The Latest: Rules may have required tougher review at dam
Posted September 5
SAN FRANCISCO — The Latest on an independent dam-safety report saying tougher safety reviews could have prevented spillway collapse at tallest U.S. dam (all times local):
Dam safety experts say federal regulations may require the kind of thorough review that could have caught safety problems at the nation's tallest dam in California.
Dam expert John France revealed the preliminary results Tuesday of an independent industry investigation into this winter's spillway collapses at Oroville Dam.
The collapses prompted the evacuation of nearly 200,000 people.
The experts say California could have caught the safety problems if dam managers had thoroughly reviewed problems with the original design and construction of the half-century old structure.
France told reporters that existing federal regulations may require that kind of historical review of a dam's original construction. He later added that industry experts are looking into whether there was "some wriggle room in interpretation" of those federal regulations.
Overall, France says, all the clues to this February's spillway collapses at Oroville were "in the files" showing the spillway's original shoddy design and build.
Spokeswoman Erin Mellon says California's Department of Water Resources agrees with the independent experts that safety review procedures need changing.
Bad design and construction and inadequate state oversight led to a disastrous spillway collapse at the nation's tallest dam, an independent team of national dam safety experts said Tuesday.
The experts investigating February's spillway failures at California's Oroville Dam say the state probably could have detected the problems if dam managers had reviewed the original flaws in the half-century-old dam, using modern engineering standards.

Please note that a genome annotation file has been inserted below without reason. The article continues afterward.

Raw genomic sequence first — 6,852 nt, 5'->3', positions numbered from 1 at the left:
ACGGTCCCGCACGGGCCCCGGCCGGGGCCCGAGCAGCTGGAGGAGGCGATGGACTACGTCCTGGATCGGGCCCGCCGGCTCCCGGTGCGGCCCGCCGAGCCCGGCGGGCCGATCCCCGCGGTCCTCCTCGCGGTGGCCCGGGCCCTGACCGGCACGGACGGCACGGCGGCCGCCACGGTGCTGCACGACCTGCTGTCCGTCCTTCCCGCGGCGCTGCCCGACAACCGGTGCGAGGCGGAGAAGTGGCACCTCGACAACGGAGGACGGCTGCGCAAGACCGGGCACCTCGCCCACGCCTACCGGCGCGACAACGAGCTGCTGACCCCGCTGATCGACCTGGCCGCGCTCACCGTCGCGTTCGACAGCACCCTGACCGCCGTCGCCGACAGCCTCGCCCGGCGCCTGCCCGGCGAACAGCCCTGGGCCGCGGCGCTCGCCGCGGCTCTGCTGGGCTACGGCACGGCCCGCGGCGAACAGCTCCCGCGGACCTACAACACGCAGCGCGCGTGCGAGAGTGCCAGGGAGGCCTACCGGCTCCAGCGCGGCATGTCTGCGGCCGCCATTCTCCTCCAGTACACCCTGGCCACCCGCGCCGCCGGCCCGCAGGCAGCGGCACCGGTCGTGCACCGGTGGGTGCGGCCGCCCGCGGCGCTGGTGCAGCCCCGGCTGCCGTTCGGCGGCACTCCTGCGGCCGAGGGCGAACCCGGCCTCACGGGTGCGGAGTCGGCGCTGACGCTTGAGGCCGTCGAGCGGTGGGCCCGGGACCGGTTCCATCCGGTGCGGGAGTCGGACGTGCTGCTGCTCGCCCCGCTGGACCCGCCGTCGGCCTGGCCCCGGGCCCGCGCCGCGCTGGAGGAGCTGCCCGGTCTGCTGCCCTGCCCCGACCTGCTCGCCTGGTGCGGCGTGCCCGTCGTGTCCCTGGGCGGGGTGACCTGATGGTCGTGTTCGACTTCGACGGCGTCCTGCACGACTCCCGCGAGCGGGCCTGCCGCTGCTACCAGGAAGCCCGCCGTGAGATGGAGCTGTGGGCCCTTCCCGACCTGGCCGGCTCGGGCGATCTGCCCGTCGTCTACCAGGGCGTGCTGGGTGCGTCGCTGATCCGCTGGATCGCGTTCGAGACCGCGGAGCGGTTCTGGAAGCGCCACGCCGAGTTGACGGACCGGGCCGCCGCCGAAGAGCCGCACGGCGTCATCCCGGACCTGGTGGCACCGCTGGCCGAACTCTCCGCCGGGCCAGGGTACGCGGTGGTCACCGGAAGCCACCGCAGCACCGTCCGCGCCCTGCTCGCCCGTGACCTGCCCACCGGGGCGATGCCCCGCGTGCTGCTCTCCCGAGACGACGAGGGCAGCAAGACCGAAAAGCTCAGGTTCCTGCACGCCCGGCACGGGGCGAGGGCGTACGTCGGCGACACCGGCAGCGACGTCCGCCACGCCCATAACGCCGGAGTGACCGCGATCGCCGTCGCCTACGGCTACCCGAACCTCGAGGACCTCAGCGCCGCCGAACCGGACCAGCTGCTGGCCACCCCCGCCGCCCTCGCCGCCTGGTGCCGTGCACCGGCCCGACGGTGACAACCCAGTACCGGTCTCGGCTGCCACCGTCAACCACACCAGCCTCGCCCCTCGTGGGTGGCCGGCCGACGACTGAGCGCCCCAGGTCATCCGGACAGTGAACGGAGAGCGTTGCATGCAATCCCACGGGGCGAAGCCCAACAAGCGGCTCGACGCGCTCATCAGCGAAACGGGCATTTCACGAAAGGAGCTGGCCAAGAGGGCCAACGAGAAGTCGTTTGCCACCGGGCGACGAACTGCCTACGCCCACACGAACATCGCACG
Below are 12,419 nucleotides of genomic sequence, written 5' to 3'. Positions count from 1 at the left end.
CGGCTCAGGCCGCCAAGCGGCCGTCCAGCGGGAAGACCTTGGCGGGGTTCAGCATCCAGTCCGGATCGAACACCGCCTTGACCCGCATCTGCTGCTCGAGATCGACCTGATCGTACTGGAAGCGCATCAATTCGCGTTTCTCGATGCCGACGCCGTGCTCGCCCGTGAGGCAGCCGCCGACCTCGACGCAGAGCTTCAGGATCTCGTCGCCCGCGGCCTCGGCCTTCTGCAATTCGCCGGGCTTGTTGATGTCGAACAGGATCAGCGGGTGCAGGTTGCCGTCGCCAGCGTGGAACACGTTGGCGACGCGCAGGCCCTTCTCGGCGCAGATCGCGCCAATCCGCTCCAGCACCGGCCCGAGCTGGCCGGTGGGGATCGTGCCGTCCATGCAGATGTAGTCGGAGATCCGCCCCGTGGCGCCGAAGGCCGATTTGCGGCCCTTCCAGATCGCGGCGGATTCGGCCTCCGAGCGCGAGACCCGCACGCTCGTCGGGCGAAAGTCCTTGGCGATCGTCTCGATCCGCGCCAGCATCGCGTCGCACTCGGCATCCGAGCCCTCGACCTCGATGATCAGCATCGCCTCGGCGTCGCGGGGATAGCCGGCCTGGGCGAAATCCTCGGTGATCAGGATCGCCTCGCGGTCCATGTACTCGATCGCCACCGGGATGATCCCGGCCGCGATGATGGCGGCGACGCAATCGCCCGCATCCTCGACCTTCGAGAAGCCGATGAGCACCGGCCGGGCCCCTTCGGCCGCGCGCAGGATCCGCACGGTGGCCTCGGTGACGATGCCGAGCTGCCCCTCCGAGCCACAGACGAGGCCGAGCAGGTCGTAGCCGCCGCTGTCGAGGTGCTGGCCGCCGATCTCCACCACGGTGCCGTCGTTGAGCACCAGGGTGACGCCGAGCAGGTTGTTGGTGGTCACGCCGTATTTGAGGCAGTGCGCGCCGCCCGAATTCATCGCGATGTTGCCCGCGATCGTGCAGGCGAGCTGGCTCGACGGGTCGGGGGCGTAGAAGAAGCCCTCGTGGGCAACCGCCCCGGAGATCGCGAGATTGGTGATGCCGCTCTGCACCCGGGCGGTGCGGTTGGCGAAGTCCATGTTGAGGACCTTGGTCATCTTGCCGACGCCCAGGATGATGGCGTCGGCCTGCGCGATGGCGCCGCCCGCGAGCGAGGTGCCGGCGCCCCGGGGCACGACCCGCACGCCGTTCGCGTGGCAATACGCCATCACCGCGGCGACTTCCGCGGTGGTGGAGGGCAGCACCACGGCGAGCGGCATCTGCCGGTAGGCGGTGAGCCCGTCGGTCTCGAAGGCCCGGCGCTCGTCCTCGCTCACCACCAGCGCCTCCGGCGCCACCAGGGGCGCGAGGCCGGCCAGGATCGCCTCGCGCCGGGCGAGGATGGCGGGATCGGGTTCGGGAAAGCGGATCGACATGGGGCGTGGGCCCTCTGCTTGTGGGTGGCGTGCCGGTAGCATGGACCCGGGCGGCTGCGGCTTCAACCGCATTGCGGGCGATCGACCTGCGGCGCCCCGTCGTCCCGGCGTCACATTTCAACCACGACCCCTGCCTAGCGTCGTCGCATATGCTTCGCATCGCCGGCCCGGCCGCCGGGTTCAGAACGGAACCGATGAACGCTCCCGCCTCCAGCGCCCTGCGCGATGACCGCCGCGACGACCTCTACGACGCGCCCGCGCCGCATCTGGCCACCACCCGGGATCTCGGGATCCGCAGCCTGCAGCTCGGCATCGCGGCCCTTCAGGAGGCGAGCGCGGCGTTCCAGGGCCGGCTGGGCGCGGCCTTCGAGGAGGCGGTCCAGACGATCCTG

Authorities ordered nearly 200,000 people to evacuate Feb. 12 after both spillways at Oroville Dam collapsed. Authorities feared an uncontrolled release of massive amounts of water, which did not happen.
Experts from the national Association of State Dam Safety Officials and the U.S. Society on Dams are conducting their own independent review of the causes of the Oroville crisis for any safety lessons the California crisis holds for dam managers nationally. State and federal officials also have initiated investigations.
Tuesday's report says water entering through cracks or repair seams in the main spillway may have triggered crumbling of the spillway. It cites a series of problems with the original construction of the spillway in the 1960s, including thin concrete, poorly placed drains, and inadequate foundations.
Inspections alone would not have been enough to have dealt with the original flaws, the experts said.
However, a thorough review of flaws built into the dam originally "would likely have connected the dots ... by identifying the physical factors that led to failure," the investigators said.
The independent investigators found no sign that such a review using modern engineering standards had ever been conducted.
State Department of Natural Resources spokeswoman Erin Mellon says officials are reviewing the report.